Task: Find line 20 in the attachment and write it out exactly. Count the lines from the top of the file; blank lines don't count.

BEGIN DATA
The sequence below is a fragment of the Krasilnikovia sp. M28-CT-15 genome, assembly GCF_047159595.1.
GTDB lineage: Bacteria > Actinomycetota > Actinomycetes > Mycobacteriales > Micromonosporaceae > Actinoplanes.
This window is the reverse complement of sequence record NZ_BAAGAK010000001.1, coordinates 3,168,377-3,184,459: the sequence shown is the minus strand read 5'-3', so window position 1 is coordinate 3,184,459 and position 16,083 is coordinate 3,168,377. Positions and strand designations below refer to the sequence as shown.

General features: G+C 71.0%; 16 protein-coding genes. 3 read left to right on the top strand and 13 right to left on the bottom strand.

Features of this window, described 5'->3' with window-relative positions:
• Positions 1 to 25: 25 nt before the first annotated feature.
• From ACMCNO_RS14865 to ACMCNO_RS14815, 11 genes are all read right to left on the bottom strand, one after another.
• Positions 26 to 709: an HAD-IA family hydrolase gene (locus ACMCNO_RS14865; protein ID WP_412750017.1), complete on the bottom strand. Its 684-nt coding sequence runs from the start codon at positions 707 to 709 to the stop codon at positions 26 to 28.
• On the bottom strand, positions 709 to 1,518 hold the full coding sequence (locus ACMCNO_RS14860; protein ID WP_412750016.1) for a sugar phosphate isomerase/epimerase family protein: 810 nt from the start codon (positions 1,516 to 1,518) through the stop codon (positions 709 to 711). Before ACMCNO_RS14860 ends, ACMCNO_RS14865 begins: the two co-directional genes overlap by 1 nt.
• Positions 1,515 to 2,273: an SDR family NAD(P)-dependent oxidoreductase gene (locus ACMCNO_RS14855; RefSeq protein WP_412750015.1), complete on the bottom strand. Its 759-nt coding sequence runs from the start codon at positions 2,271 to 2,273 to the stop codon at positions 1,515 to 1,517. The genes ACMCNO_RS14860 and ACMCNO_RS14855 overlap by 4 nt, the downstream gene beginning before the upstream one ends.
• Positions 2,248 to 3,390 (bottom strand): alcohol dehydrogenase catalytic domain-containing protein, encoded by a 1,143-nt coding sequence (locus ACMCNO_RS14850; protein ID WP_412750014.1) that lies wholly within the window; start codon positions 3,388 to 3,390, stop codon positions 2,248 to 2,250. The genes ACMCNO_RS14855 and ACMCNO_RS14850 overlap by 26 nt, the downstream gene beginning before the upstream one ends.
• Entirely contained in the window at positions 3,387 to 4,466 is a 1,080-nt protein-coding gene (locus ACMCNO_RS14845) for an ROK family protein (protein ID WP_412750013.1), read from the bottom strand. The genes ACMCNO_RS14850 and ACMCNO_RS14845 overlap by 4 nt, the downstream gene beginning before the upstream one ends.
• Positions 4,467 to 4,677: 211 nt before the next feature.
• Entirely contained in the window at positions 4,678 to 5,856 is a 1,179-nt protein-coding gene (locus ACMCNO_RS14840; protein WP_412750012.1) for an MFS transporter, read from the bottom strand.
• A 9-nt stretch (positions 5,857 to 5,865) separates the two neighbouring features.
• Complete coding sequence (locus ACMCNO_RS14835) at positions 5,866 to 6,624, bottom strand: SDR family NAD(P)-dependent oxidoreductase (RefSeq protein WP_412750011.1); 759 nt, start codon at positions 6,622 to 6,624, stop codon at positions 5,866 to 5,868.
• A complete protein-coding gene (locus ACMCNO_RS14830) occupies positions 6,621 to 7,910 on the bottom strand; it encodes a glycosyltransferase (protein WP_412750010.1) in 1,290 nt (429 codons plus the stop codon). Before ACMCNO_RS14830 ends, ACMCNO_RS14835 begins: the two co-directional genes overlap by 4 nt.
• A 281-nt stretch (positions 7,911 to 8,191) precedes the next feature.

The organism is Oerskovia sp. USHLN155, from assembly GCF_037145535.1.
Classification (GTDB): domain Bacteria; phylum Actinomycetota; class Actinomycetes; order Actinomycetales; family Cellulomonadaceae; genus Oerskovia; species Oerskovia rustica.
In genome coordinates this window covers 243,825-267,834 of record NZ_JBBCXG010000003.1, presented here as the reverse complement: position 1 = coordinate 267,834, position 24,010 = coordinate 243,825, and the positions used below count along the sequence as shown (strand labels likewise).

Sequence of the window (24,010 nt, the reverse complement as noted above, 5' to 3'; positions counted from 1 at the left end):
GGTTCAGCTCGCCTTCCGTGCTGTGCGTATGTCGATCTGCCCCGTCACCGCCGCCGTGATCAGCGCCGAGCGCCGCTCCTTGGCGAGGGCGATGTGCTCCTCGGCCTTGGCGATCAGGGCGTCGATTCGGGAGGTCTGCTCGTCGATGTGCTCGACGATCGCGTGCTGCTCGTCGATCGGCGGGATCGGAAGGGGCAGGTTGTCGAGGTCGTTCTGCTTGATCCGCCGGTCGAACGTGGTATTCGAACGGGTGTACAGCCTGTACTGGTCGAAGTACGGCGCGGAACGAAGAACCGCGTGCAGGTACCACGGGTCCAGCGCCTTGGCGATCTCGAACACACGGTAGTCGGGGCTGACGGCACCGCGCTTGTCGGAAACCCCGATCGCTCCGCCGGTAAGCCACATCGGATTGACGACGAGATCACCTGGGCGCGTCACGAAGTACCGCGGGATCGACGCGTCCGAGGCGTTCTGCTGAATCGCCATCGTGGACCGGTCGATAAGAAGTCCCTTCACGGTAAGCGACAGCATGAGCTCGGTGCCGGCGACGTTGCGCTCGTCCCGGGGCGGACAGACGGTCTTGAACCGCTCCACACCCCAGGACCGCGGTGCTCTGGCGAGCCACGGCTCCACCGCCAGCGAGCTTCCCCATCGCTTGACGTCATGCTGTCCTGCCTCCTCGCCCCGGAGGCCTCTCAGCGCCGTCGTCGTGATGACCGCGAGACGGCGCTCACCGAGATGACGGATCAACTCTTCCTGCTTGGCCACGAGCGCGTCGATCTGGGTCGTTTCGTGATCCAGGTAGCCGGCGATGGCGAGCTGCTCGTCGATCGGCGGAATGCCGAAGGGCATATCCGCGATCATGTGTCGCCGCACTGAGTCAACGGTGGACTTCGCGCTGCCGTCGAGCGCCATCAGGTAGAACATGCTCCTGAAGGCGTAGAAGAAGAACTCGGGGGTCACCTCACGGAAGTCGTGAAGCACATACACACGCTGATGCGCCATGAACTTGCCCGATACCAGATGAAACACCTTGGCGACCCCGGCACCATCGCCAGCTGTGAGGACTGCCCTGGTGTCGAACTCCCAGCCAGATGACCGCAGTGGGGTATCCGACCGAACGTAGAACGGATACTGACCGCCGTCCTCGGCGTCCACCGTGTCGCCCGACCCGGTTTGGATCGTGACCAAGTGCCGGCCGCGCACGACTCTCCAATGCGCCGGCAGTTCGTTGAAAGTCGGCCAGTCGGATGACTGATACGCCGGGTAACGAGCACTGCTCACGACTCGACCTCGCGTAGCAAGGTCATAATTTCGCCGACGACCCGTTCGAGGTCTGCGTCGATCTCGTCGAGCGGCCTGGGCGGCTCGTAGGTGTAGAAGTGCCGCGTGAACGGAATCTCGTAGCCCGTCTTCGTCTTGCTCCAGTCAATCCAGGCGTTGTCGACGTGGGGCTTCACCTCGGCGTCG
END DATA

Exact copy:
Classification (GTDB): domain Bacteria; phylum Actinomycetota; class Actinomycetes; order Actinomycetales; family Cellulomonadaceae; genus Oerskovia; species Oerskovia rustica.